Both Harris and Sam were mathematical geniuses. Cousins Sidney L. Ross, Abel G. Cugell, and Joseph Alderman taught mathematics, Abraham S. Alderman taught English. Attorney Edward Glick taught history and economics, and Herman levy taught geology. He was the first graduate to be employed. Dr. Hyman Levin and Harold Egan taught science. Clerical and stenographic services were provided by Mrs. Molly White, Mrs. Gertrude Romanoff, and Miss Daisy Sinn, who was not without her own academic credentials, having attended the Yale Music School, Class of 1914. Her brothers, Sam and Ephraim, prepared for their years at Yale, attending classes both at Rosey’s and the Milford School.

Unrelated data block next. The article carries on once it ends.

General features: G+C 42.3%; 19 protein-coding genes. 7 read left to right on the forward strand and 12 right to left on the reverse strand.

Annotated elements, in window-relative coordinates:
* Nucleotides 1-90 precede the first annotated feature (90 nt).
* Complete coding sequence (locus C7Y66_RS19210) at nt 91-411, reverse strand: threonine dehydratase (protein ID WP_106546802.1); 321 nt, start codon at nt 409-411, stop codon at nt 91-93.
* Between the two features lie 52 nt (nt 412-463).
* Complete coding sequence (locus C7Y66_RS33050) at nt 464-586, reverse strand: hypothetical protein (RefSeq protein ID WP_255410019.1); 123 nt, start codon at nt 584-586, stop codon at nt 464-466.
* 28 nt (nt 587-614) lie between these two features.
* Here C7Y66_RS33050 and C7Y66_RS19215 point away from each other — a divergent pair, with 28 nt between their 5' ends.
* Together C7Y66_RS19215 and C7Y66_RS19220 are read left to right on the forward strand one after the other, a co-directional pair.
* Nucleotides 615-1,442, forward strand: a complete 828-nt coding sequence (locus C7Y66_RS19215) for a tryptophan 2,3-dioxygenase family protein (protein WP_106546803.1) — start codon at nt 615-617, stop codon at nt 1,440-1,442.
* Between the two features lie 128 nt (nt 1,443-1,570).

Milford, in those days, provided a summer haven from the overcrowded cities, and the Rosenbaums were well acquainted with many of those whose summer cottages lined “Bagel Beach” and the Anchor. It was this kind of availability that prompted affluent families, such as the Sinns, to avail themselves of Rosey’s services, which gave every serious-minded student a chance to be a step ahead of the rest, as well as the stamina for a well0rounded learning experience. Since its beginning, the Milford school had a laboratory, dormitory, gymnasium, and tennis courts, as well as facilities for boating, swimming, baseball, skating, and hockey, to care for the students’ physical, as well as, mental well-being. It seemed that anyone who had the chance to attend classes at Rosey’s was almost destined to go to Yale. Even star athletes, who seemed destined to fail would pass the exams, after being tutored by the Rosenbaums. In 1920, they boasted that of the 885 boys who had attended their school so far, only 10 failed to enter college.